Sunday, August 10, 2008

Shame and Guilt

There exist a great number of books, articles and websites on shame and guilt. I want to highlight the basic differences as well as relate the two topics to the acting out shame.

A distinction between Shame and Guilt

Shame is a feeling based on a thought as a person, you are bad, worthless, unforgiveable, defective and exposed. The associated thought is that everyone knows and rejects you. There is a belief that nothing can be done to fix the shame, that you never be able to get better, or that you can find redemption. There associated feelings of shame are despair, hopelessness, alone, loneliness, embarrassment, and humiliation. Consequences of feeling shame can include lack of respect for self and others, justification to abuse self and other, lack of empathy for other. Often shame exists in a cognitive framework of perfectionism or else. There is no chance for growth, communication or connection with others. The focus is on covering up, hiding, and displaying a false front to cover up the intense feelings. As a result of shame, individuals will engage in behaviors to compensate hoping others will like them. Individuals with shame loose a sense of boundaries in an attempt to cope with shame. Shame can be a normal feeling that everyone feels; the pathway out of the shame is to break the secret by being honest and talking to others. Some writers (e.g. Bradshaw) distinguish further between healthy and toxic shame. I prefer to use that all shame is unhealthy, and distinguish between shame and guilt.

Guilt is a feeling based on a thought that your behavior is wrong, bad, awful, terrible and hurtful. Guilt is the recognition that I violated my values and morality. Guilt is act focused. I feel guilty when I’ve done something wrong. When you feel guilty about something you have done, you do not have to feel shame. If you feel guilty about something you have done, you can feel regret, remorse. Because guilt is about your behavior, you usually can do something about it. From guilt, responsibility is created. I can apologize, forgive, learn, change, develop, and grow in response to the behavior. I can set boundaries, repair the damage, rebuild the relationship. Guilt can create relationships, connection and empathy. Experiencing guilt can facilitate boundaries, responsibility, respect and health. Guilt can be normal, appropriate, even healthy. What’s unhealthy is an inappropriate amount of guilt, or feeling guilty when I haven’t done anything wrong. If these feelings are present, you’re probably stuck in shame. With my clients, I encourage them to feel guilty. In the context of acting-out, many behaviors are wrong and guilt is the recognition that I erred.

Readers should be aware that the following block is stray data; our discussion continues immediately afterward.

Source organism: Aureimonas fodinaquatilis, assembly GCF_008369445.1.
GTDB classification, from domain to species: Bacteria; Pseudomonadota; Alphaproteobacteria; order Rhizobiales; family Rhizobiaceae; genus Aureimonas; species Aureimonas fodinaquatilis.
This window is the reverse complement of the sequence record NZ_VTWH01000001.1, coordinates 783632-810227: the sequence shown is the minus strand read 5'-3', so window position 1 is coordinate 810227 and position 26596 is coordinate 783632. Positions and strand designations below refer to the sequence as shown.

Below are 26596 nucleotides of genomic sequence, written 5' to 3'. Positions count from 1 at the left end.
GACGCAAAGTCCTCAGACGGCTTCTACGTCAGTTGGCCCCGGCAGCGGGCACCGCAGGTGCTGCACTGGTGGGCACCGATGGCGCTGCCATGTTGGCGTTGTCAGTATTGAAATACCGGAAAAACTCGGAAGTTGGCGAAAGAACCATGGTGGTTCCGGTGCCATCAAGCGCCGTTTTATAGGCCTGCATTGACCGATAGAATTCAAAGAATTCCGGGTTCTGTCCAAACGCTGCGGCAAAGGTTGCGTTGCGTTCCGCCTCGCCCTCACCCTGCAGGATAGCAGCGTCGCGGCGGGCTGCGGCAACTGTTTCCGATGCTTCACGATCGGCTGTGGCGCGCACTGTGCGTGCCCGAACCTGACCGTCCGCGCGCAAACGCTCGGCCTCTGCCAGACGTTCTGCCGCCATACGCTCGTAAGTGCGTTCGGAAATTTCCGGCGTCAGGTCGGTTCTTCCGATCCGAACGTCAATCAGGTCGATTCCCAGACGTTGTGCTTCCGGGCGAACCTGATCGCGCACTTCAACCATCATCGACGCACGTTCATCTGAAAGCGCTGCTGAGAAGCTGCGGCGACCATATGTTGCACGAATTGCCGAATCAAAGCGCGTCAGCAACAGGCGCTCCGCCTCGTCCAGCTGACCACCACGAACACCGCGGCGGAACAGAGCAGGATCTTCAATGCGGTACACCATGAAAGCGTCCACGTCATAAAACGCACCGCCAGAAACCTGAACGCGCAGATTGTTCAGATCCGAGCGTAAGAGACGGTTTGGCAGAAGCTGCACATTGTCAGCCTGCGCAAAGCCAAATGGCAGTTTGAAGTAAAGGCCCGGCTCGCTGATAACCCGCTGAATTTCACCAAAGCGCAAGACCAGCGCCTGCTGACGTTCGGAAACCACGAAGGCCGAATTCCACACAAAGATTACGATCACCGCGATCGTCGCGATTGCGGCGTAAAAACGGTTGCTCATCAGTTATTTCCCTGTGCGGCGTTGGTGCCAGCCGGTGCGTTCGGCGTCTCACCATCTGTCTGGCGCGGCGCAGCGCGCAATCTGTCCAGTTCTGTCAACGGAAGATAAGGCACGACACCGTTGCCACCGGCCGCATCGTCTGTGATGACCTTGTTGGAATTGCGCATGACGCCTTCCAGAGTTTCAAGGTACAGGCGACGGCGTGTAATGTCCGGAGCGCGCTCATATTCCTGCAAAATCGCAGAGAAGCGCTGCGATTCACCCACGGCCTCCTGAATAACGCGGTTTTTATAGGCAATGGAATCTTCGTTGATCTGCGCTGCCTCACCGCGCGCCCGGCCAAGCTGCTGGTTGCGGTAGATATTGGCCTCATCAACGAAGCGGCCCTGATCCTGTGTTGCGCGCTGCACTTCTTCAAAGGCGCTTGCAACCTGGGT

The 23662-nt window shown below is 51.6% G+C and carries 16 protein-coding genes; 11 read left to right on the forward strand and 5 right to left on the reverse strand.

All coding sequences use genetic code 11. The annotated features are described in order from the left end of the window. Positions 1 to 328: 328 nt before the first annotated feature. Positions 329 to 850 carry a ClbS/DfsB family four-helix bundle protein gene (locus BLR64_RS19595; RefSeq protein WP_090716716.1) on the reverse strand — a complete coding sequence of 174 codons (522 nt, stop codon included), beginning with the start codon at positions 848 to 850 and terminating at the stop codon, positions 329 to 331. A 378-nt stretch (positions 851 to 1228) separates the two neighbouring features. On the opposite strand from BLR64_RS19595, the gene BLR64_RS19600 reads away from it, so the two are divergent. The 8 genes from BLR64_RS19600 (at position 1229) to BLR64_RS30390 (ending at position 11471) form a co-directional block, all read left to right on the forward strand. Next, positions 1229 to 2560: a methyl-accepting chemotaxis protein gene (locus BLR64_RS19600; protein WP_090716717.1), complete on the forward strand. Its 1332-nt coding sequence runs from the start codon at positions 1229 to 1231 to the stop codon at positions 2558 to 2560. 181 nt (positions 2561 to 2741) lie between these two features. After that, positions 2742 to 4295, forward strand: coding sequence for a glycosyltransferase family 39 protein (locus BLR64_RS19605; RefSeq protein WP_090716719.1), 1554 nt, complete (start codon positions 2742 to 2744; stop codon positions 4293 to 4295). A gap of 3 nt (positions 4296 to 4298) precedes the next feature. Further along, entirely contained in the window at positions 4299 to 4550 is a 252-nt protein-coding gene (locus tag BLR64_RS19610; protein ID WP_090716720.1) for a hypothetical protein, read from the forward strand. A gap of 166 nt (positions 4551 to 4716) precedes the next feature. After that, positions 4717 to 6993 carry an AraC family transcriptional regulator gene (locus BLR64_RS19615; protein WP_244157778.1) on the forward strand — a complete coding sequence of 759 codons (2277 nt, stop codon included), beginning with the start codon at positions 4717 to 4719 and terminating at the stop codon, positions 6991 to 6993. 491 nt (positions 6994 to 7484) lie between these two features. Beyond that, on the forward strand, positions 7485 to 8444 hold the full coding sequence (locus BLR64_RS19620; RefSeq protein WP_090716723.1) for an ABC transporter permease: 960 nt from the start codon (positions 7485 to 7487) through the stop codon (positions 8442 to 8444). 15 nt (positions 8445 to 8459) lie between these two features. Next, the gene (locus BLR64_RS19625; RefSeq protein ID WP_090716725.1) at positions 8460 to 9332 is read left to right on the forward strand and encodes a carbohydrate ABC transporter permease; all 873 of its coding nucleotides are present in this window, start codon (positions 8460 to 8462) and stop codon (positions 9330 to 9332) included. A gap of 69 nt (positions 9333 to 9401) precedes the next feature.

Learning guilt and shame

Both shame and responsibility can be learned from the same places including family of origin, religion, school, friends, government, and society. In our society shame is taught more often than responsibility. Different cultures have different ways of shaming others including racism, sexism, and heterosexism. Teaching shame can be overt, specifically children are told they are bad, put down as worthless, and made fun of and teased in cruel ways. Their boundaries are violated by others in emotional, psychological, physical, and sexual ways and this teaches them shame. Covert shaming is sometimes difficult to recognize and is based in poor education, poor modeling, and unsupportive relationship. Learning guilt and responsibility is also a cultural process. When someone has traditionally said “shame on you,” the intent probably should have been “guilt on you.” Responsibility is learned through parenting, role modeling, and holding others accountable for their behavior. The goal is to learn from their mistakes.


One assignment I often give clients stuck in shame is to list 100, or even 500 shaming messages. Clients will often resist, but once the start they are amazed at how easy it is to identify the messages. The second part of the assignment is to challenge the underlying thinking errors that contribute to the shaming messages. This can be done by asking yourself the questions below.

  • What shameful messages did I hear growing up?
  • Who provided these messages?
  • How was your life impacted?
  • How do you hear shaming messages now?
  • How to these messages impact you today?
  • What shaming messages did you hear regarding sexuality?
  • How did these messages impact your sexuality?
  • If a minority status (woman, person of color, sexual minority), what shaming messages have you heard?
  • In what way have you given shameful messages to others?
  • How does shame relate to the acting out cycle?
  • How is shame both the cause and outcome of the cycle?
  • Do I believe/agree with the messages I heard? Why? Why Not?

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